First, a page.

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Prosecutor Says Charges Unlikely in Hunting Accident

Monday, November 24, 2003 - AP

BERLIN, Vt. - It's unlikely charges will be filed against the hunter who fired a shot last year that hit and later killed a man who was relaxing in his home watching a football game, prosecutors say.

Ed Carroll, 59, was the victim of an implausible gunshot that law enforcement officials say might never be replicated.

"A freak, tragic accident," says Cpl. Jim Bell of the Berlin Police Department.

"A million to one," says Washington County State's Attorney Terry Trono. "At least."

Trono and Bell say they know who fired the Dec. 1 shot that killed Carroll as he lounged at home, watching the New York Giants play the Tennessee Titans. It was a hunter, shooting at a deer on the final day of the rifle season.

The hunter, stationed about three-quarters of a mile from Carroll's home, knew his shot missed the deer, but had no idea it would fly thousands of feet, twist in a stiff wind, pierce the side of Carroll's mobile home, deflect off a beam and hit Carroll's neck.

Trono said it was "highly unlikely" any charges would be filed against the Burlington area man who pulled the trigger. Trono would not release the name of the shooter.

The bizarre circumstances of Carroll's death leave Trono with few options.

"It would be next to impossible to show that a normal shot from a hunter, from this distance, was an extremely negligent act that was intended to cause injury or death," Trono says. "This is as pure an accident that could have happened."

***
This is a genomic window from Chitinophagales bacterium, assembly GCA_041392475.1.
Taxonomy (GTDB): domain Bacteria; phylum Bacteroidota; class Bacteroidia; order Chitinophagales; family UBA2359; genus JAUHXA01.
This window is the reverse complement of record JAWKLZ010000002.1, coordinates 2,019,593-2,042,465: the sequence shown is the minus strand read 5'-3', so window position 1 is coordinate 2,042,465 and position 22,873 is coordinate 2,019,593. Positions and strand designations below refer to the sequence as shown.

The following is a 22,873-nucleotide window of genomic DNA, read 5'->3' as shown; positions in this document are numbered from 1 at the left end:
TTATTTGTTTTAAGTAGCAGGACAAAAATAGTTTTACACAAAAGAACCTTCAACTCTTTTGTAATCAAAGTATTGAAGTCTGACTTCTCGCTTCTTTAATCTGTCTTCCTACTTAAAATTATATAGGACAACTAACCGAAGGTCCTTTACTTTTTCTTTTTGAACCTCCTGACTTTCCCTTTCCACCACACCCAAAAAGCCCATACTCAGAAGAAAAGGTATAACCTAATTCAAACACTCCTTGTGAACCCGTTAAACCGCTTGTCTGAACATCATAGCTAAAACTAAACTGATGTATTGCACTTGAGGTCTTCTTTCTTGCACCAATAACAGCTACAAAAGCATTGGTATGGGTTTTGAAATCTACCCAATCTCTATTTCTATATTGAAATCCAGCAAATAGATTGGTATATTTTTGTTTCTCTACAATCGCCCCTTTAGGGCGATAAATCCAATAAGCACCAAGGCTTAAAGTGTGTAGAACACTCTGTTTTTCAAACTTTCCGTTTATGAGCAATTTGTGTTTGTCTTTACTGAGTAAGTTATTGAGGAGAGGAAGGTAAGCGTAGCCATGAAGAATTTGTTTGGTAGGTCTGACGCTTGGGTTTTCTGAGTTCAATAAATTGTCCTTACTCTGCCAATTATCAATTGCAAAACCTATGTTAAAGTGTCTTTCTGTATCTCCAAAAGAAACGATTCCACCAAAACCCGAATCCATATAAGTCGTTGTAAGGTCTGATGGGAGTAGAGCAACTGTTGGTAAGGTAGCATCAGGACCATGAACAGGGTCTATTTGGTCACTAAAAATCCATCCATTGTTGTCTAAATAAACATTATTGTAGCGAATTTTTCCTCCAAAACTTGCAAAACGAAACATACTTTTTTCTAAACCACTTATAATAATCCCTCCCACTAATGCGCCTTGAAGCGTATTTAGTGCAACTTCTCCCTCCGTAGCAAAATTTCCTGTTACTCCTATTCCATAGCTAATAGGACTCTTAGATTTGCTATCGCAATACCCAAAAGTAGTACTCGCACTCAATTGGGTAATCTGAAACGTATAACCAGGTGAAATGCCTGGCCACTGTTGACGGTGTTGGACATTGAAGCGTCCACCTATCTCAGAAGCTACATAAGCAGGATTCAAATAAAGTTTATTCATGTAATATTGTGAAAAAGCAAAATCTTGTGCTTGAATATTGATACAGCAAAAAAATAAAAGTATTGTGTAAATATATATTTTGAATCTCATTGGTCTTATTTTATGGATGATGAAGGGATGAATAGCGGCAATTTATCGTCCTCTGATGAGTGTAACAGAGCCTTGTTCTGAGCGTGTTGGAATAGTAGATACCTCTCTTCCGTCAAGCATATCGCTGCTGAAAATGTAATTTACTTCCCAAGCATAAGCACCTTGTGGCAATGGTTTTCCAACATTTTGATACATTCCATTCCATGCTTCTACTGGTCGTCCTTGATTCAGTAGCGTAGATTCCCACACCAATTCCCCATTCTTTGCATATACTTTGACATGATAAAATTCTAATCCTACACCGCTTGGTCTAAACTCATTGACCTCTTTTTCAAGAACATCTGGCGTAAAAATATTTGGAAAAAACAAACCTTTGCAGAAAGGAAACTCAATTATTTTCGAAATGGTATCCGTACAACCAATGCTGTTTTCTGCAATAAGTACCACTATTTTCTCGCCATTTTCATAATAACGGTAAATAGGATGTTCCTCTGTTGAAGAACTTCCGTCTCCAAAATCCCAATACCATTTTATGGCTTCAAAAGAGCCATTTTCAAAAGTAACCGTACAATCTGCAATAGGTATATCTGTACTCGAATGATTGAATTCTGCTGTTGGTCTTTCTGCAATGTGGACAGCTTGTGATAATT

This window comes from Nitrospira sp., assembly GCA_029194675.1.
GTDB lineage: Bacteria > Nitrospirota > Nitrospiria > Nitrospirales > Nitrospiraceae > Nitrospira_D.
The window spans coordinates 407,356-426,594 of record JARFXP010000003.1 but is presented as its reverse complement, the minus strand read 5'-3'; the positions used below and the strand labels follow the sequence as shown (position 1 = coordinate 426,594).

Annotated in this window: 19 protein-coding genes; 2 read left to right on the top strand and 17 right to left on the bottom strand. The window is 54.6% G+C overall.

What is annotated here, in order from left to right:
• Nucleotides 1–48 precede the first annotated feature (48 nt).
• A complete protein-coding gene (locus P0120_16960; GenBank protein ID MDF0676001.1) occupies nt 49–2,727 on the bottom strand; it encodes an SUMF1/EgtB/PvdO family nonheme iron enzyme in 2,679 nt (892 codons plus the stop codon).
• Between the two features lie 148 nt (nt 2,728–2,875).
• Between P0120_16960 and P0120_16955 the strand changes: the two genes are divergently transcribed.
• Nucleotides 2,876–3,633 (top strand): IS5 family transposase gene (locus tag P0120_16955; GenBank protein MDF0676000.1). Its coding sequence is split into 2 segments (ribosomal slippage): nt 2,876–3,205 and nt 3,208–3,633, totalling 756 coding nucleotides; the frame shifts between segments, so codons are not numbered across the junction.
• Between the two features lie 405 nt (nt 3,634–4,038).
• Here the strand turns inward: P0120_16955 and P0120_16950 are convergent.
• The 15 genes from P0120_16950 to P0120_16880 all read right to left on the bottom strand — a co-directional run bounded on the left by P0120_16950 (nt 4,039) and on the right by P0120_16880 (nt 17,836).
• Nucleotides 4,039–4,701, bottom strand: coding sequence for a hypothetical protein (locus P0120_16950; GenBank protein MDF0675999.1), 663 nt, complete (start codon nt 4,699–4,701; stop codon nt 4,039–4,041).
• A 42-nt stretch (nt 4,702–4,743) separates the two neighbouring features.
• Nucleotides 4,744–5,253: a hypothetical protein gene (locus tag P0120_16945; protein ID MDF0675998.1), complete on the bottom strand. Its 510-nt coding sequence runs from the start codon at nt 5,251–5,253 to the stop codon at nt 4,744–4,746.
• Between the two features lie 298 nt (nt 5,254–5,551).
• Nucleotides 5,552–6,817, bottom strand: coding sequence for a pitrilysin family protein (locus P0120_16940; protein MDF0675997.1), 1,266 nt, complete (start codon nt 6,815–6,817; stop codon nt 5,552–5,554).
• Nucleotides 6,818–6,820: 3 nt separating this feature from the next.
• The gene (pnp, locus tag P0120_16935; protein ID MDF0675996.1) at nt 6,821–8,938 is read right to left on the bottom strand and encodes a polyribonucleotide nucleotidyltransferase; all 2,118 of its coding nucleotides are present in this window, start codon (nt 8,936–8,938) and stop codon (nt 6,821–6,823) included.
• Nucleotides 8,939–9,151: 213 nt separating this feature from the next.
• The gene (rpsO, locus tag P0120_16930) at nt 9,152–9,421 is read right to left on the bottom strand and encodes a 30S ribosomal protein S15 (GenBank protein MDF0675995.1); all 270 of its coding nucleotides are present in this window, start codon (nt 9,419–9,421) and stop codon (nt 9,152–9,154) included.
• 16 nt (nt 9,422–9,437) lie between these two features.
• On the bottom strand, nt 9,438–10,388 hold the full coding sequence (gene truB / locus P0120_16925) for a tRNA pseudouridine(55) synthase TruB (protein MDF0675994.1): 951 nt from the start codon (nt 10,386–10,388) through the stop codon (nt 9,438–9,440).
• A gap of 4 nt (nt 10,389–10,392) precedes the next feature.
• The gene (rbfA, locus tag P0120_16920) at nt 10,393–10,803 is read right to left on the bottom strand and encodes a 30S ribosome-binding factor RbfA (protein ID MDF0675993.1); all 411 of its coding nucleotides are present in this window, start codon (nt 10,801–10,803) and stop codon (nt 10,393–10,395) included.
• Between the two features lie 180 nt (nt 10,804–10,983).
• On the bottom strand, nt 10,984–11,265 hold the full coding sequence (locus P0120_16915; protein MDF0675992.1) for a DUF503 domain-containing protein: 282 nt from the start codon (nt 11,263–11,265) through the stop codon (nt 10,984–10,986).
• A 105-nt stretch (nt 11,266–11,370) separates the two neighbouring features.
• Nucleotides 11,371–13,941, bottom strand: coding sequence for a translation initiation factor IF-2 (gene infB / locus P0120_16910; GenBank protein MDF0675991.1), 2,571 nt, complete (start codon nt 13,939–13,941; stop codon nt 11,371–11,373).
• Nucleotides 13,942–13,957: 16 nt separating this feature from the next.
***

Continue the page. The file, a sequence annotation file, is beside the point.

The shot that killed Carroll, say police, was fired 1,100 or 1,200 yards from his house.

Berlin lawyer Brian Grearson, who represents Carroll's children, says he's exploring the possibility of bringing a civil lawsuit against the shooter. Some family members, on Grearson's advice, won't talk about Ed Carroll's death.

Trono learned the identity of the shooter after anonymous calls several days after the incident. He says charges could someday come down from his office if new information can prove the shooter acted recklessly, but the facts he has today support his decision to do nothing.

Joan Denno of Barre, one of Carroll's sisters, is ready to put the incident behind her.

"It's a tragedy, no doubt about it," she says. "I don't know the guy that did it; I don't where he's from or what he does. But I know that he has to live with it, and that has to be hard on him."

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